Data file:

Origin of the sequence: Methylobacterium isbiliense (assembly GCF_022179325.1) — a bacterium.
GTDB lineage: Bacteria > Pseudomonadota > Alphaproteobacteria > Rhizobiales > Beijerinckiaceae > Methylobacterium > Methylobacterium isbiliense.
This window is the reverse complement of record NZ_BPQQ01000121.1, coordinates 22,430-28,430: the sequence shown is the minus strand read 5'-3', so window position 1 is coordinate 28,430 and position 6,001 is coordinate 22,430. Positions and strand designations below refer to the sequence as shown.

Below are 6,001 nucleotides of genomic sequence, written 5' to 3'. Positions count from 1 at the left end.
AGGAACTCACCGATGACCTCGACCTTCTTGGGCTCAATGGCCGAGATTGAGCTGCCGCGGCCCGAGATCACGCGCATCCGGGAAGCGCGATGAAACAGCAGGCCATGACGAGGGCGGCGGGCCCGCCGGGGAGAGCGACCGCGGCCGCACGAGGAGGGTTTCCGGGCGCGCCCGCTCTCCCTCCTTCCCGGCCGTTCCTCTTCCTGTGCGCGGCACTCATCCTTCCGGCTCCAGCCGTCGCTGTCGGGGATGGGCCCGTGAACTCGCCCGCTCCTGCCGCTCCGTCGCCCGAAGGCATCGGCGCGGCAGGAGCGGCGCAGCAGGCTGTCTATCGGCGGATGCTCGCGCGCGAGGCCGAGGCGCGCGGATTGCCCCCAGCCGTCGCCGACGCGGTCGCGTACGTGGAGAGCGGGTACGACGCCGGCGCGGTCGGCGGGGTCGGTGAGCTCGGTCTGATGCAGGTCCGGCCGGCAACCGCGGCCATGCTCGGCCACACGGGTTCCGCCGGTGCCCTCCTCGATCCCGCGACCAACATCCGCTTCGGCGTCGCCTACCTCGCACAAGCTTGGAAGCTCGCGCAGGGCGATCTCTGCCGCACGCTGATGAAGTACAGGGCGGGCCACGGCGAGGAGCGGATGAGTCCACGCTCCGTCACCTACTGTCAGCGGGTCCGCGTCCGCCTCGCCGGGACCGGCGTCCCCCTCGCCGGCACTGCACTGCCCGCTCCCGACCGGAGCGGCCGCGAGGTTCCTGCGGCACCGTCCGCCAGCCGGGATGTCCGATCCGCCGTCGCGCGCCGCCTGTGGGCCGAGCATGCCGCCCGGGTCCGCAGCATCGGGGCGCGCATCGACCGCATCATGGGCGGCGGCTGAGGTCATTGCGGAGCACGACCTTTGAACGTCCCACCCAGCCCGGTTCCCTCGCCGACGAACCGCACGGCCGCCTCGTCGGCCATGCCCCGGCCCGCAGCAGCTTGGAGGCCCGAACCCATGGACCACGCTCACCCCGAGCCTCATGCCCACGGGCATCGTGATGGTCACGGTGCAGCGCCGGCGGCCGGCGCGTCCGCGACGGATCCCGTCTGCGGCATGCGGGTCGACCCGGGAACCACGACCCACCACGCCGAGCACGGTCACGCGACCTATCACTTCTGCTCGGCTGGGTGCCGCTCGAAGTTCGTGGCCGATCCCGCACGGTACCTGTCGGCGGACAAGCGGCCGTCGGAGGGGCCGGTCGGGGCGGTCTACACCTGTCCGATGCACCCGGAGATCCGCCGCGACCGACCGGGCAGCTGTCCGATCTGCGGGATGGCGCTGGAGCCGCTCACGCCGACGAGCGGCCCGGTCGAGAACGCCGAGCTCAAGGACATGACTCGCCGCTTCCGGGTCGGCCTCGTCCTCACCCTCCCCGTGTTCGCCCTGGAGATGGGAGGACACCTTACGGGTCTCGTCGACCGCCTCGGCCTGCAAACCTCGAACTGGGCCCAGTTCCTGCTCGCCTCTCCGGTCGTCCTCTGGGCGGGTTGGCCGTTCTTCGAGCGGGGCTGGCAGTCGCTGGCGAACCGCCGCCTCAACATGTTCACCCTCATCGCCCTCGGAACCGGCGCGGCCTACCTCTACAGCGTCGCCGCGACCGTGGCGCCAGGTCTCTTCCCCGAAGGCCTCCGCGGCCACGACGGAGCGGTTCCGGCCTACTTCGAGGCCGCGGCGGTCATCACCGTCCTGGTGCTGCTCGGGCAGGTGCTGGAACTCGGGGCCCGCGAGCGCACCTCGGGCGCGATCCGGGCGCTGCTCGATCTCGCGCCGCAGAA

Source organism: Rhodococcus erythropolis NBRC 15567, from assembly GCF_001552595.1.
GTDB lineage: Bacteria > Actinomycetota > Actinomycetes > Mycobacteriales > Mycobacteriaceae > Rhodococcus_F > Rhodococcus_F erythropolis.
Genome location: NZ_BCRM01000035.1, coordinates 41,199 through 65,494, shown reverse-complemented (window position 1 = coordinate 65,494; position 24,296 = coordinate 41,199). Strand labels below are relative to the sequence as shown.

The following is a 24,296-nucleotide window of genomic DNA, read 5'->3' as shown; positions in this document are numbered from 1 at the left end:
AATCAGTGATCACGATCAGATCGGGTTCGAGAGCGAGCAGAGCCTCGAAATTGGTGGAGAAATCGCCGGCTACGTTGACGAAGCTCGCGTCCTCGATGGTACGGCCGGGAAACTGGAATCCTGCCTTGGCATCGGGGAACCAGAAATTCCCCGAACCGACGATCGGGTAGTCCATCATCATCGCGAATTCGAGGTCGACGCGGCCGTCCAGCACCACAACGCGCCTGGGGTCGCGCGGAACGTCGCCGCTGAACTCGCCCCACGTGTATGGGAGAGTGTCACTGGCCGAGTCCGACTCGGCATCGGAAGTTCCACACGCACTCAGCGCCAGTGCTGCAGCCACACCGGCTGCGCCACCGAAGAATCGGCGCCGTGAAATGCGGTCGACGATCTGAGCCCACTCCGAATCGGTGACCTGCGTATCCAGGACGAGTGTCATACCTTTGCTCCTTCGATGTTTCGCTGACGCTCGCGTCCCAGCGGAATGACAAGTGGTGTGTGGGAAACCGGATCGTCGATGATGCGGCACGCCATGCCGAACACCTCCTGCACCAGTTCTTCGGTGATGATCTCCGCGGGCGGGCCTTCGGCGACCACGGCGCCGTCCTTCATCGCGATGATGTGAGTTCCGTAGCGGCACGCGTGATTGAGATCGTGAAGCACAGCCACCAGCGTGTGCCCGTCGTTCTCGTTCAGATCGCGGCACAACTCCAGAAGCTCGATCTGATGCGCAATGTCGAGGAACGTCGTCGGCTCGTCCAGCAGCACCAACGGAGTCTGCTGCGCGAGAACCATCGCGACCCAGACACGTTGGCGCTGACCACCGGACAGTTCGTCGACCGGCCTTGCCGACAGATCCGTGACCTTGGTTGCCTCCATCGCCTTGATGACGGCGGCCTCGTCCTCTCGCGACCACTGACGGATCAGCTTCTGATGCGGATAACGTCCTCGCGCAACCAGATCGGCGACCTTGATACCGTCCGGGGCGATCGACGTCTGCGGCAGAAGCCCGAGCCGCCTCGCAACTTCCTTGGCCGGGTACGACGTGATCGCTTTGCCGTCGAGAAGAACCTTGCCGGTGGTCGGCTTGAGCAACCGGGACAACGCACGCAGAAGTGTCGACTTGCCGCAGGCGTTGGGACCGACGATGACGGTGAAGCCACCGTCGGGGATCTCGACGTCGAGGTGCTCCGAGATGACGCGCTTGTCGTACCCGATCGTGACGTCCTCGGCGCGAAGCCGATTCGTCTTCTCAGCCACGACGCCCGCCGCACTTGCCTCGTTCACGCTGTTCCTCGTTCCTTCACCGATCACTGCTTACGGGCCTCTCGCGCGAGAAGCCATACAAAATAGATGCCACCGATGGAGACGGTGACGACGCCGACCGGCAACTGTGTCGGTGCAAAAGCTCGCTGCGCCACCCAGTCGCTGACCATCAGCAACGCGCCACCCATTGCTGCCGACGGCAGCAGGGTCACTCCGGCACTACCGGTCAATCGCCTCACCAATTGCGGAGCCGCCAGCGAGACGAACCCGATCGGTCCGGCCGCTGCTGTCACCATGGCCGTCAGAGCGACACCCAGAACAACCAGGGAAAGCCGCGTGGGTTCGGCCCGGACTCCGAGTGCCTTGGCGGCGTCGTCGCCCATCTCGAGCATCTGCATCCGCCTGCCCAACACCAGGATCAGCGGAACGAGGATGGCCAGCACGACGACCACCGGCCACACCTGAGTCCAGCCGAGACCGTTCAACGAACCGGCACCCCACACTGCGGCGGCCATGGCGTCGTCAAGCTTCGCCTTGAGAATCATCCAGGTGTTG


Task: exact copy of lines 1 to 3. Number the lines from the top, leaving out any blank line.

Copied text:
Origin of the sequence: Methylobacterium isbiliense (assembly GCF_022179325.1) — a bacterium.
GTDB lineage: Bacteria > Pseudomonadota > Alphaproteobacteria > Rhizobiales > Beijerinckiaceae > Methylobacterium > Methylobacterium isbiliense.
This window is the reverse complement of record NZ_BPQQ01000121.1, coordinates 22,430-28,430: the sequence shown is the minus strand read 5'-3', so window position 1 is coordinate 28,430 and position 6,001 is coordinate 22,430. Positions and strand designations below refer to the sequence as shown.